Owl and Raven were close friends.  One day Raven made a new dress, dappled black and white, for Owl.  Owl, in return, made for Raven a pair of
Whale-bone boots and then began to make for her a white dress.  When Owl wanted to fit the dress, Raven hopped about and would not sit still.  Owl
became very angry and said, "If I fly over you with a blubber lamp, don't jump."  Raven continued to hop about.  At last Owl became very angry and
emptied the blubber lamp over the new white dress.  Raven cried, "Qaq!  Qaq!"  Ever since that day Raven has been black all over.
Eskimo Story of the Northern Lights

An Eskimo Legend
Auroras -or Northern Lights -are believed to be the torches held in the hands of Spirits seeking the souls of those who have just died, to lead them over the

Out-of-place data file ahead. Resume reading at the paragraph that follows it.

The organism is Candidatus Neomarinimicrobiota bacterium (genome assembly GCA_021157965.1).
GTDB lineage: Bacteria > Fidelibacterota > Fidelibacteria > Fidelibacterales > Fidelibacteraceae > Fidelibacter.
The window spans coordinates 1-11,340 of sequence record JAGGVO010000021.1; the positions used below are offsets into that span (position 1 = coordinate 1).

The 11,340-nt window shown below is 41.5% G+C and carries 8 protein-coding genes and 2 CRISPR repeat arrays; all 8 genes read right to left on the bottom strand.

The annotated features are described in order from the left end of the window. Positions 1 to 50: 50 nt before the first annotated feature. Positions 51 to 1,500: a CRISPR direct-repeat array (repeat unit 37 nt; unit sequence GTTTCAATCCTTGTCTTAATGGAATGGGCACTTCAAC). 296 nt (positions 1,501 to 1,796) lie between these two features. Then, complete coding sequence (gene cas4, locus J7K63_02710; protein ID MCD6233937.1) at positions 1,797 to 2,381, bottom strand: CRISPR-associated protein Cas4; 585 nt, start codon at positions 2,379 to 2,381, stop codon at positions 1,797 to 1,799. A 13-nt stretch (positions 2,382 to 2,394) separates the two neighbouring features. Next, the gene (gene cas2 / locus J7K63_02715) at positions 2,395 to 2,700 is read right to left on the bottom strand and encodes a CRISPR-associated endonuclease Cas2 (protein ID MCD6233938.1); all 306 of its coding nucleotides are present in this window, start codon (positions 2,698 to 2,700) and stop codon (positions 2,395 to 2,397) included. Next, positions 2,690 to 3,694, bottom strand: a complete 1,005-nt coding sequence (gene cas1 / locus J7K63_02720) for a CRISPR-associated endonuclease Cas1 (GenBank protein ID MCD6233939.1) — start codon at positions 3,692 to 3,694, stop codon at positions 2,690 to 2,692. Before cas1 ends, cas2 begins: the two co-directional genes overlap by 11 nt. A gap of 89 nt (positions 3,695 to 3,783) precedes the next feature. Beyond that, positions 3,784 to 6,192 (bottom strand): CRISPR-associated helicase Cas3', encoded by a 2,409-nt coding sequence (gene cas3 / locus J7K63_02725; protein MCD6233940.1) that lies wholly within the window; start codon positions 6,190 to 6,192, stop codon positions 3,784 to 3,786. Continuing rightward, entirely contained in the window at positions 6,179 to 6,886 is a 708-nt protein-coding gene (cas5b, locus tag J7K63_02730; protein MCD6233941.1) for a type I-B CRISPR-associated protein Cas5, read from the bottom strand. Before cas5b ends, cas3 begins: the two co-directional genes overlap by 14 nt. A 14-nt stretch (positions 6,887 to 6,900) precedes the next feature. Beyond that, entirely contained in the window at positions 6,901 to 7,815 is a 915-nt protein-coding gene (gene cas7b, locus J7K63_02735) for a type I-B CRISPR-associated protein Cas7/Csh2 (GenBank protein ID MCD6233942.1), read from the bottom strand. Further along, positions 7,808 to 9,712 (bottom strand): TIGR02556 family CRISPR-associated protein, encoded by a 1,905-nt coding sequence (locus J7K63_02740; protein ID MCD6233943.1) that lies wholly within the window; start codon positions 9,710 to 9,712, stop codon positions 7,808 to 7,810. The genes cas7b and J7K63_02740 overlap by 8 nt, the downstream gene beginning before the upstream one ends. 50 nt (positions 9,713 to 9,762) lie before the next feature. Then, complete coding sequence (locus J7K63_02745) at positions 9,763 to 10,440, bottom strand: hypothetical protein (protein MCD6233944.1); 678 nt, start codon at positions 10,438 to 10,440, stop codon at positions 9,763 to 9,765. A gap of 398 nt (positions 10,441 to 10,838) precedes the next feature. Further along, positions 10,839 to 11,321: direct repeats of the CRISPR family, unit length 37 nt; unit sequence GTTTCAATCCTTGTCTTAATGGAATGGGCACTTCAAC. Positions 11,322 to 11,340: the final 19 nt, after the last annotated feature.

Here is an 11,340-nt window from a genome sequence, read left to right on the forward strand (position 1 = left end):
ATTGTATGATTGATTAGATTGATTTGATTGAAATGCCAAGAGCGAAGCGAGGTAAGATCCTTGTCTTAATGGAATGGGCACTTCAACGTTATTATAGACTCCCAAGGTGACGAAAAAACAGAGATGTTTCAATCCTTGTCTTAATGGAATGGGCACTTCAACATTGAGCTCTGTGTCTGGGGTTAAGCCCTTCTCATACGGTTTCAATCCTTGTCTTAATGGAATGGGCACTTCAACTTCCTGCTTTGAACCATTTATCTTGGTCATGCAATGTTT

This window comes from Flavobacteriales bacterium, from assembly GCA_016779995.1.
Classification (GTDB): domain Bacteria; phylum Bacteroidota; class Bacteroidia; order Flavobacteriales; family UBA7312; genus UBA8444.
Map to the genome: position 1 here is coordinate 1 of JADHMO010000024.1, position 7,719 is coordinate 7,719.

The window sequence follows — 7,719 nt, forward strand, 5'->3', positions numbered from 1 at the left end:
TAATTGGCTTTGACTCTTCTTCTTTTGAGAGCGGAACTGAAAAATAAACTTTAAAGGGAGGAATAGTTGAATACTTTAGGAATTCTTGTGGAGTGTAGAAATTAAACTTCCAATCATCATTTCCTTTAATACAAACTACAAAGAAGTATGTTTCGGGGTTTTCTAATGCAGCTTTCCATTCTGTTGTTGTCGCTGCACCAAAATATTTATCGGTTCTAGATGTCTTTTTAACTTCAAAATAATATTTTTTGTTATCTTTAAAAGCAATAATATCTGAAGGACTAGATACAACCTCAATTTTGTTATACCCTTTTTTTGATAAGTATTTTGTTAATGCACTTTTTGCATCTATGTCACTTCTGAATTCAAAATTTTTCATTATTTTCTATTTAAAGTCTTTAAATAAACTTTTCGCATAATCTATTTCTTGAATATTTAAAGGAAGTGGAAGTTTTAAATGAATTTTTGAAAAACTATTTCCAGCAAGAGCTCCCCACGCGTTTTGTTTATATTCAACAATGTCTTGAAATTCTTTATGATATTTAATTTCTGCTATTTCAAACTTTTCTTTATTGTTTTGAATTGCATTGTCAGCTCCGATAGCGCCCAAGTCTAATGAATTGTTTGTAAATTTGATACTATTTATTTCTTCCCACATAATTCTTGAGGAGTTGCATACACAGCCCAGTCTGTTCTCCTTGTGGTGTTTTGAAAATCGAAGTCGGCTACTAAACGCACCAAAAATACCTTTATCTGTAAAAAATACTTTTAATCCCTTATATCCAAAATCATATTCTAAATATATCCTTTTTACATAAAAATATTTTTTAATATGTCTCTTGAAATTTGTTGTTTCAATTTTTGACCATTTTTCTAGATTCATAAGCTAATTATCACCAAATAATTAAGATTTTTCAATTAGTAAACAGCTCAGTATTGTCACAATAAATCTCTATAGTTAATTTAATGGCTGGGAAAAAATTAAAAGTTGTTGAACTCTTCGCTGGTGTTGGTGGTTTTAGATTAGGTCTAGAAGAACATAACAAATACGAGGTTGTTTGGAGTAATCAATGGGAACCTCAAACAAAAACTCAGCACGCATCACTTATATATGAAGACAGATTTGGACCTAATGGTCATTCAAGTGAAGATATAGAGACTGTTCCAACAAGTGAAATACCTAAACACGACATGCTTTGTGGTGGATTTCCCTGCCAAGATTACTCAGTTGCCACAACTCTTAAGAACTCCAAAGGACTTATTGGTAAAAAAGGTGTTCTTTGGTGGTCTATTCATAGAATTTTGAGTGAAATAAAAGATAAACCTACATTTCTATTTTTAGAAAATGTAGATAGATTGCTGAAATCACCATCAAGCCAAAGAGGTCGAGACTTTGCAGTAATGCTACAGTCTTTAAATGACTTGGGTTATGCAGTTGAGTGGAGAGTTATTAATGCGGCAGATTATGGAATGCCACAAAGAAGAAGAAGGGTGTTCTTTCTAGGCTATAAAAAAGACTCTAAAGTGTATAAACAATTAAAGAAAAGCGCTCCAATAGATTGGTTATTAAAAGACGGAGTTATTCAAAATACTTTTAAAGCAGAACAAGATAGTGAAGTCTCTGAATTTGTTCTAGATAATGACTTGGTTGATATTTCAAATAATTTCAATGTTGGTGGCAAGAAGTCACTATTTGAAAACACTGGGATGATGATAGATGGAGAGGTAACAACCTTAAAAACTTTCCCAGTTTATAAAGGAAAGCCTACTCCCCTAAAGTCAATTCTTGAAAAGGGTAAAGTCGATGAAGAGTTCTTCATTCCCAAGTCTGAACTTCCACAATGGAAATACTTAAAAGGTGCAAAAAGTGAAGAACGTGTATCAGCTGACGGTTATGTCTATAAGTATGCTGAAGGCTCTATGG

abyss terminating the edge of the world.  A narrow pathway leads across it to the land of brightness and plenty, where disease and pain are no more, and
where food of all kinds is already in abundance.  To this place none but the dead and the Raven can go.  When the Spirits wish to communicate with the
people of the Earth, they make a whistling noise, and the Earth people answer only in a whispering tone.  The Eskimo say that they are able to call the
Aurora and converse with it.  They send messages to the dead through these Spirits.
How Big the World Is

An Eskimo Legend
Two couples lived together.  One day, the two men fell to talking.  "The world is big," said the first.

"How big?" said the second.

"Let's find out," answered the first.

So they took their sleds and set off in opposite directions.  Their wives cried at parting from each other, but each accompanied her husband, running beside
his sled.

Year after year they traveled.  The wives had babies, and the babies grew up.  Then they had children, and so on, until there were two whole tribes
traveling across the ice.